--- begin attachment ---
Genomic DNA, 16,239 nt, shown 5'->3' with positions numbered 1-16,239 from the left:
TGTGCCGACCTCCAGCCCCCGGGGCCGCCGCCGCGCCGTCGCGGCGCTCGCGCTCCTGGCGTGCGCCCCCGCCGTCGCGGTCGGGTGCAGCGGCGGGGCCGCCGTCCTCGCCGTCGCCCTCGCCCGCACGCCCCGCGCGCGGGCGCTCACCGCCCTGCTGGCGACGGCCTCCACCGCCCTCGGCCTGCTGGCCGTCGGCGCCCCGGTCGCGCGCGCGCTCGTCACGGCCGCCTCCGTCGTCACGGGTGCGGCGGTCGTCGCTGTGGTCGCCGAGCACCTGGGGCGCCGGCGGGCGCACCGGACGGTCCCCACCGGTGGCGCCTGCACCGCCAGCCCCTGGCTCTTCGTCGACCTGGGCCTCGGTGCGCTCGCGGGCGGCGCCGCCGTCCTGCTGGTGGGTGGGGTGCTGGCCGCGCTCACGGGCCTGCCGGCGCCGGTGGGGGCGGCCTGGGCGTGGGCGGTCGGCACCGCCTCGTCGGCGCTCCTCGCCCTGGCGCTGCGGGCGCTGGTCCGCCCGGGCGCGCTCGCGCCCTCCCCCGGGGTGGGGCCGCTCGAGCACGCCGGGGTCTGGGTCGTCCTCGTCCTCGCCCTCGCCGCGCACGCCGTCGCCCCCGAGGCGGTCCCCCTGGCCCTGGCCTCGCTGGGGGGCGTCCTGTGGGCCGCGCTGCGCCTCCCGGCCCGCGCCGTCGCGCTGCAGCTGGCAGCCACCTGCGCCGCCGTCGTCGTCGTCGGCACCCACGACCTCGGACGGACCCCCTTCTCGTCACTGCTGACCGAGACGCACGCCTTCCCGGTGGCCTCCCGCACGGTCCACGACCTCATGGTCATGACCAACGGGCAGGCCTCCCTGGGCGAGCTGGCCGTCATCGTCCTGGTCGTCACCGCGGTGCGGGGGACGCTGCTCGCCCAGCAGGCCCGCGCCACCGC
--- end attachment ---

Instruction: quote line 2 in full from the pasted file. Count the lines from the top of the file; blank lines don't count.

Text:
TGTGCCGACCTCCAGCCCCCGGGGCCGCCGCCGCGCCGTCGCGGCGCTCGCGCTCCTGGCGTGCGCCCCCGCCGTCGCGGTCGGGTGCAGCGGCGGGGCCGCCGTCCTCGCCGTCGCCCTCGCCCGCACGCCCCGCGCGCGGGCGCTCACCGCCCTGCTGGCGACGGCCTCCACCGCCCTCGGCCTGCTGGCCGTCGGCGCCCCGGTCGCGCGCGCGCTCGTCACGGCCGCCTCCGTCGTCACGGGTGCGGCGGTCGTCGCTGTGGTCGCCGAGCACCTGGGGCGCCGGCGGGCGCACCGGACGGTCCCCACCGGTGGCGCCTGCACCGCCAGCCCCTGGCTCTTCGTCGACCTGGGCCTCGGTGCGCTCGCGGGCGGCGCCGCCGTCCTGCTGGTGGGTGGGGTGCTGGCCGCGCTCACGGGCCTGCCGGCGCCGGTGGGGGCGGCCTGGGCGTGGGCGGTCGGCACCGCCTCGTCGGCGCTCCTCGCCCTGGCGCTGCGGGCGCTGGTCCGCCCGGGCGCGCTCGCGCCCTCCCCCGGGGTGGGGCCGCTCGAGCACGCCGGGGTCTGGGTCGTCCTCGTCCTCGCCCTCGCCGCGCACGCCGTCGCCCCCGAGGCGGTCCCCCTGGCCCTGGCCTCGCTGGGGGGCGTCCTGTGGGCCGCGCTGCGCCTCCCGGCCCGCGCCGTCGCGCTGCAGCTGGCAGCCACCTGCGCCGCCGTCGTCGTCGTCGGCACCCACGACCTCGGACGGACCCCCTTCTCGTCACTGCTGACCGAGACGCACGCCTTCCCGGTGGCCTCCCGCACGGTCCACGACCTCATGGTCATGACCAACGGGCAGGCCTCCCTGGGCGAGCTGGCCGTCATCGTCCTGGTCGTCACCGCGGTGCGGGGGACGCTGCTCGCCCAGCAGGCCCGCGCCACCGC